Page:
Assessment of Tissue Biomechanical Properties Using Ultrasound Elastography and Optical Coherence Elastography



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This dissertation reports several significant contributions that further the field of elastography as a whole. Each chapter also represents a key step toward the realization of quantitative compression elastography (QCE). First, motion estimation algorithms were analyzed in chapter 2 to determine which algorithm allowed for the most accurate measurement of motion and subsequent elastic wave speed. This is significant for the entire field of elastography, as motion estimation algorithms are used regardless of choice of imaging modality or method. Following this, ultrasound shear wave elastography and transient optical coherence elastography were compared under similar conditions in chapter 3 to determine if they gave comparable results. This analysis proves that the results obtained from both modalities are comparable and that they can be used interchangeably. While this is important for the field of elastography, i.e., measurements taken with one can and should be compared to the other, it is absolutely crucial for the development of QCE. If the two methods cannot give comparable results, it follows that techniques used to obtain quantitative information from one cannot be used in the other. Chapter 4 contains the most significant contribution, which is the development of QCE. QCE is a simple, multi-modal, quantitative elastography technique that borrows the idea of a compliant stress sensor from optical coherence elastography and improves upon it by removing the need for calibration. Because strain imaging and wave excitation can be performed without moving the transducer, ultrasound has the unique ability to essentially calibrate the sensor in place during the act of compression. Furthermore, this allows for a more accurate measurement than is typically possible when using a compliant sensor because the exact sensor conditions can be known at the time of measurement instead of assumed from uniaxial compression testing. Overall, the contributions of this work serve to increase accuracy in elastographic measurements, further multimodal elastography, and serve as the genesis of quantitative compression elastography methods in ultrasound.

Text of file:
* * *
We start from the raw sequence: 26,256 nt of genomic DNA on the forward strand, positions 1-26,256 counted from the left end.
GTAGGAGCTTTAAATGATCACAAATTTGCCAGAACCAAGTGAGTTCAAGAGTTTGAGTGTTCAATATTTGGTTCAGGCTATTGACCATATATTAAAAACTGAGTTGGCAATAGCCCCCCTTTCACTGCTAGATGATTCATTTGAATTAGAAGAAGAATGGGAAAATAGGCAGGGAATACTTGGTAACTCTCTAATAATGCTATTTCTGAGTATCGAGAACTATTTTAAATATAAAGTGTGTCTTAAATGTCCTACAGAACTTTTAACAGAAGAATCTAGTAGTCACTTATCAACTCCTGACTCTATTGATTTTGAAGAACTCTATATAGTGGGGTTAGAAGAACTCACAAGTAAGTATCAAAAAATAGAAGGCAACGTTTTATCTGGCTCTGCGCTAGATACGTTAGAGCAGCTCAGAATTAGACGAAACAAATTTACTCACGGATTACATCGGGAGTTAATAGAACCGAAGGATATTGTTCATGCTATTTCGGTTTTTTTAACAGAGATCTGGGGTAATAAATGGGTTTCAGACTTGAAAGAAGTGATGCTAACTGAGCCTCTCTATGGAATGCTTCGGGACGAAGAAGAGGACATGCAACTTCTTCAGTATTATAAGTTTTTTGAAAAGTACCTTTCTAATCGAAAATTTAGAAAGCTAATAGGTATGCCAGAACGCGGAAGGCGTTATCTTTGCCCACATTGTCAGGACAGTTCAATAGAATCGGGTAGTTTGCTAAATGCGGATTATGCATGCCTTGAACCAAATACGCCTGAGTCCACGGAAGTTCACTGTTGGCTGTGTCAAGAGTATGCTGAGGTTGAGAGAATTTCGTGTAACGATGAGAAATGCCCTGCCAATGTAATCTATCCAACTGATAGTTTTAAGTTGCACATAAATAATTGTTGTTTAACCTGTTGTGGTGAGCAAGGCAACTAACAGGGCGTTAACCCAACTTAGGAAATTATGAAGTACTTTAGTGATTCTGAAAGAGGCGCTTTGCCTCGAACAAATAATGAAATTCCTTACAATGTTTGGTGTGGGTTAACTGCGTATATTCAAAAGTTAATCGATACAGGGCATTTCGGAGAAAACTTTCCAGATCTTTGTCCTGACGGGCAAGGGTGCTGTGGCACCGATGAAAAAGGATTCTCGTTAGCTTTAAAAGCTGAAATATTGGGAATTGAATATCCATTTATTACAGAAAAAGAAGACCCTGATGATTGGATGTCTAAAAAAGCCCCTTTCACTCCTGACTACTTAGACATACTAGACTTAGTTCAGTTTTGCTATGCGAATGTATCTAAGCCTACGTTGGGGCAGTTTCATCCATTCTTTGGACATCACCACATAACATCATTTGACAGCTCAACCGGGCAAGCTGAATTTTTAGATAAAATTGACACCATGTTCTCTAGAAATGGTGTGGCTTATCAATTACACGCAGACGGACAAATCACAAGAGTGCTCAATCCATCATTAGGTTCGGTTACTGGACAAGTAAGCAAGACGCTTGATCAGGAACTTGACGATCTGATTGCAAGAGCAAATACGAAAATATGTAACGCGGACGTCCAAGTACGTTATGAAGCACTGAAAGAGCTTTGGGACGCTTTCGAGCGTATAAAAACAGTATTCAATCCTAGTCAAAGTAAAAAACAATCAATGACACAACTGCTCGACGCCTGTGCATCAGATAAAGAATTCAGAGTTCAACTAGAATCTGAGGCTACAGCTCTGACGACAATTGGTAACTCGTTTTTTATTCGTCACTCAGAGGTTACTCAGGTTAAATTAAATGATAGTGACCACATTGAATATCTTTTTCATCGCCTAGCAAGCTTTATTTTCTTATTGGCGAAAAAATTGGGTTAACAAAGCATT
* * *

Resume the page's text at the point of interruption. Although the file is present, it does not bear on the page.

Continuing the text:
Optical coherence elastography, Ultrasound elastography, Quantitative compression elastography


Portions of this document appear in: Rippy, Justin R., Manmohan Singh, Salavat R. Aglyamov, and Kirill V. Larin. "Ultrasound shear wave elastography and transient optical coherence elastography: side-by-side comparison of repeatability and accuracy." IEEE open journal of engineering in medicine and biology 2 (2021): 179-186; and in: Manmohan, Singh, and Aglyamov Salavat. "Accuracy of Common Motion Estimators in Wave-Based Optical Coherence Elastography." Journal of Biomedical Photonics & Engineering 7, no. 4 (2021): 40303.